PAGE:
Was Donovan McNabb Traded Because He Was Black?
A renowned sports economist argues that black quarterbacks are treated differently than their white counterparts.
Alas, he doesn’t give us any insights into that question other than to note that: 1) Donovan McNabb is black and 2) Warren Moon — who was also black! — got traded, too. No, seriously.
Trades in the NFL are certainly not unusual. But consider the following list of quarterbacks: Roger Staubach, Terry Bradshaw, Dan Fouts, Dan Marino, John Elway, Jim Kelly, and Troy Aikman. What do these quarterbacks have in common?
• Each quarterback started their career after 1969.
• Each is in the Hall-of-Fame.
• Each played their entire career with one team.
• And each is white.
Since 1969, ten quarterbacks have entered the league and eventually were selected to the Hall-of-Fame. Nine of these quarterbacks were white. And of these nine, only Joe Montana and Steve Young – who both played for the San Francisco 49ers — played for more than one team in their career.
In contrast, consider the story of Warren Moon, the one black Hall-of-Fame quarterback. Moon was undrafted in 1978 (despite leading the Washington Huskies to a victory in the Rose Bowl in 1978). He then spent five years in the Canadian Football League (where he won five consecutive league championships) before finally landing a job with the Houston Oilers in 1984. With the Oilers in 1984, Moon became just the sixth black quarterback to attempt 100 passes in a single NFL season. Yes, prior to the 1990s it was very clear that black quarterbacks were treated differently than white signal callers.
Moon’s Hall-of-Fame career was also different from his white colleagues. Across fifteen seasons, Moon worked for four different teams. Once again, no other Hall-of-Fame quarterback in the aforementioned sample toiled for so many different franchises.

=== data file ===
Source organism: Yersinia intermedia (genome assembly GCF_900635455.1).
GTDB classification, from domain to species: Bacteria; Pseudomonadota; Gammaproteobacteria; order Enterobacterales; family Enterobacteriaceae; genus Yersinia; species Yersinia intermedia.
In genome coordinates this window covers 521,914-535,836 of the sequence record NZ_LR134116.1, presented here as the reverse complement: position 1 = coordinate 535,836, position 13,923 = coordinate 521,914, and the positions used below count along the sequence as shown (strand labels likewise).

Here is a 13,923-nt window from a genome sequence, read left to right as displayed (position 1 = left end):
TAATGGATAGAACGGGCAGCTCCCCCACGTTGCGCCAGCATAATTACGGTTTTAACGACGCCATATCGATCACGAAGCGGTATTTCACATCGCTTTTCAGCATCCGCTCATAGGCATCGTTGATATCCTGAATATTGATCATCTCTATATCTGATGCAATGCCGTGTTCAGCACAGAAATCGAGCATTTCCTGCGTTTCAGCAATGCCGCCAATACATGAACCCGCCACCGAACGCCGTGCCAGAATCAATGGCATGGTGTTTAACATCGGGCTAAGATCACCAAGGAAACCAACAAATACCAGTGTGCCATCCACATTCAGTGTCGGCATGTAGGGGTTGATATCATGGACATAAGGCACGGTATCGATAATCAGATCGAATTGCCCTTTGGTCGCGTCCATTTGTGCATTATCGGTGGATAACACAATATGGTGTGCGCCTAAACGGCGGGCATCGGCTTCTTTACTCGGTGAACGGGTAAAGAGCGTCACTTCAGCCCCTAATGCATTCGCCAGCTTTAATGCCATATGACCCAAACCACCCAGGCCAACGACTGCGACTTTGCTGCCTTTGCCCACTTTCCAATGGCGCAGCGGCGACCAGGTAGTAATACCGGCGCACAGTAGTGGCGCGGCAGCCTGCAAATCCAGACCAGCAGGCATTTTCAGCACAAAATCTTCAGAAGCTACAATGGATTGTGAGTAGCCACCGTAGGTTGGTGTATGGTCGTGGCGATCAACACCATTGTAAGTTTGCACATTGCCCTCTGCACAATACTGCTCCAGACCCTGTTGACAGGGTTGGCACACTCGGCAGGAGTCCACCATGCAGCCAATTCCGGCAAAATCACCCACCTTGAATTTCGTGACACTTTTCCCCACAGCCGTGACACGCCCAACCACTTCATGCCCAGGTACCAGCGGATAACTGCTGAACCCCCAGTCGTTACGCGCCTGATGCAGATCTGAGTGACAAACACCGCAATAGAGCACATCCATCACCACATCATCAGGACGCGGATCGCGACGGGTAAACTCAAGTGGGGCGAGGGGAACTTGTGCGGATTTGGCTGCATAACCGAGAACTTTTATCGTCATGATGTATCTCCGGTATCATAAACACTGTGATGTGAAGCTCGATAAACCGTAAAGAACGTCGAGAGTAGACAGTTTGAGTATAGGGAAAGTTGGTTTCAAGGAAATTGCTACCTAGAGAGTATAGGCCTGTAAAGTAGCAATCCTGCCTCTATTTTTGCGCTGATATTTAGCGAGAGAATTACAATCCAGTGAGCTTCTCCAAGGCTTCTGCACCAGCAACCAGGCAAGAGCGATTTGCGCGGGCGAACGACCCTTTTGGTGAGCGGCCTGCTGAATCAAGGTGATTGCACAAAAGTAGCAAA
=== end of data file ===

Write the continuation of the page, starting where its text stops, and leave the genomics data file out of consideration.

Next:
If we look at NFL history, it is clear that race matters. And if we look at just the Hall-of-Fame quarterbacks, it also appears that race impacts a player’s career. But history and a sample of ten observations is hardly enough to tell us much about how quarterbacks are viewed today.
Yeah, no kidding. Especially when one considers that the list of black quarterbacks currently in the Hall of Fame include: Warren Moon.
For a larger and more recent sample, consider the factors that get a quarterback paid in the NFL. Rob Simmons and I – in a paper published in 2009 — looked at a sample with 435 observations. Across this sample we examined the factors that determine a quarterback’s salary. Once we controlled for performance (in a variety of ways), where a quarterback was selected in the draft, years of experience, the quality of skill players around the quarterback, pro bowl appearances, and the size of the market where a quarterback played; we uncovered evidence that a quarterback’s race impacts the size of his paycheck.
Well, that’s interesting. But it’s a separate question than the one being asked here. What else ya got?
But let’s return the specific story of Donovan McNabb. One can take the statistics (i.e. yards from passing, rushing, and sacks; total plays; and interceptions) tabulated for an NFL quarterback and use these to measure how many wins a quarterback produced (some details can be found HERE and more is offered in Stumbling on Wins – where the story of race and the NFL quarterback is also explored). Across McNabb’s career, he has produced 27.7 wins; and per 100 plays, his Wins Produced stands at 0.487. To put those numbers in perspective, McNabb’s career production of wins (and his career is not over yet) already top the career numbers of Staubach, Bradshaw, Kelly, and Aikman (even after these Hall-of-Famer’s numbers were adjusted for the time period when each quarterback played). And his per play performance tops what we saw from both the aforementioned quartet and John Elway.